I'm not English hence I don't know how this is called in the first place (that's why the title of this question should be changed) but what I'm referring to is this "s" used in English language to denote something belonging to someone/something or being related to something/someone:
I took my father's coat.
I wonder what that 's stands for? Does it abbreviate some longer word as it does when it abbreviates is or was (ie. He's tall)?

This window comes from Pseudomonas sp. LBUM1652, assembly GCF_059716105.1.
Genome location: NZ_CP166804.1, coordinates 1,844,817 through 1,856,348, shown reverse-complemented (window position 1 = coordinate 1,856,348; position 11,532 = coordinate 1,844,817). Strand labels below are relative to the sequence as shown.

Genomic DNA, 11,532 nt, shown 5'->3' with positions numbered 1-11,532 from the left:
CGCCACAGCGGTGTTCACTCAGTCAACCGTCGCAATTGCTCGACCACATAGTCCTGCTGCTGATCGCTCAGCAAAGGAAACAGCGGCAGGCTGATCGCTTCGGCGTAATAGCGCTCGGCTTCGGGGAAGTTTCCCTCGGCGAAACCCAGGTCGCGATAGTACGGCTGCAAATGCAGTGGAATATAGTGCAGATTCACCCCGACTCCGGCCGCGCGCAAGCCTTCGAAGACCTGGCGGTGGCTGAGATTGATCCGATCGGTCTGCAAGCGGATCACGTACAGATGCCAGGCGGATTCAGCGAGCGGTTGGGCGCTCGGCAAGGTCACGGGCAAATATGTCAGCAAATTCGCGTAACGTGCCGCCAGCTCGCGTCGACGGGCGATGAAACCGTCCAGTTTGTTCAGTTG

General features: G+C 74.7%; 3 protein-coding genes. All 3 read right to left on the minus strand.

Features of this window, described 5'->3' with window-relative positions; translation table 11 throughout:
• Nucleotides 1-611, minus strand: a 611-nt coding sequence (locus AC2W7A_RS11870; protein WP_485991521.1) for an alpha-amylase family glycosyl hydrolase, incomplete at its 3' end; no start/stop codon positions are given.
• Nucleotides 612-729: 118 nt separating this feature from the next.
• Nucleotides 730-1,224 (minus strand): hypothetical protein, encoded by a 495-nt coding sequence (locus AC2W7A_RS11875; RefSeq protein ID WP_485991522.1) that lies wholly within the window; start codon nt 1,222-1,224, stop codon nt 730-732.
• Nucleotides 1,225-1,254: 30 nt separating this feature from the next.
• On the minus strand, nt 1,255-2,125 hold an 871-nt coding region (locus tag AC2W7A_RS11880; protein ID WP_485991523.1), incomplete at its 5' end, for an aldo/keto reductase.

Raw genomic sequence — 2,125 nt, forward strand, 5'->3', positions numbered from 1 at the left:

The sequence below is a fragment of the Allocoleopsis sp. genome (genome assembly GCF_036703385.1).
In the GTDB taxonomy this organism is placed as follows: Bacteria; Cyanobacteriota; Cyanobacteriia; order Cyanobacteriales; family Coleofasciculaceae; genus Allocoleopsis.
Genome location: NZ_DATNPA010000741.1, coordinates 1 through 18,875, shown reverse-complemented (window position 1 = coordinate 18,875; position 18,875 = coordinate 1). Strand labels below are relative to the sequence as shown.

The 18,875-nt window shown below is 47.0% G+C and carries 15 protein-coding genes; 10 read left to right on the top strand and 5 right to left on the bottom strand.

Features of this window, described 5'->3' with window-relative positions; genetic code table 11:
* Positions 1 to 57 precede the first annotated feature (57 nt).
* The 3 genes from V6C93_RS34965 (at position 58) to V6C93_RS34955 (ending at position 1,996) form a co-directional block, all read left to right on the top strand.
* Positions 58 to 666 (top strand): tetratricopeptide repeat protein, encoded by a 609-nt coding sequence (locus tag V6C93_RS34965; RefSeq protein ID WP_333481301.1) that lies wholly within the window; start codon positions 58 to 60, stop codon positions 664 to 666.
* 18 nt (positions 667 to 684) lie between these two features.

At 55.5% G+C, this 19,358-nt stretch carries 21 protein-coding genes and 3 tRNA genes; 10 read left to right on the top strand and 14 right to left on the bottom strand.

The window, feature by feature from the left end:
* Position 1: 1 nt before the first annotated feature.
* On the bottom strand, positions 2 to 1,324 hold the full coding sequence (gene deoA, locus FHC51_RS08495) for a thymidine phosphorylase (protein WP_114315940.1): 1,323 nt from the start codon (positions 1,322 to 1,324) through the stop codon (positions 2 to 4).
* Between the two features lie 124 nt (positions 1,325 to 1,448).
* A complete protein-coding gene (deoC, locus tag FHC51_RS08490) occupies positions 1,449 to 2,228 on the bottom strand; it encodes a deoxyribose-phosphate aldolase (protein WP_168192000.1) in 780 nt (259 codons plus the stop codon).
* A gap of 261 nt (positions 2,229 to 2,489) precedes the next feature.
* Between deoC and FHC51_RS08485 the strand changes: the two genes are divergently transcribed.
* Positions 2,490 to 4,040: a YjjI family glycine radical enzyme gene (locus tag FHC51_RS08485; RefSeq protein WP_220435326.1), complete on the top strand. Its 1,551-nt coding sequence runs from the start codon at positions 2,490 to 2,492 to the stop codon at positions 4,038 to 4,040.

Why do we only use apostrophe when doing the same thing in plural:
I made clients' incomes grow.
I know my examples may be bad/invalid but I would like to know some theory behind this as well as any exceptions to the rule if they existed... I know it's different when you refer to something of the first person. We don't say I's coat but rather My coat. This probably is an exception.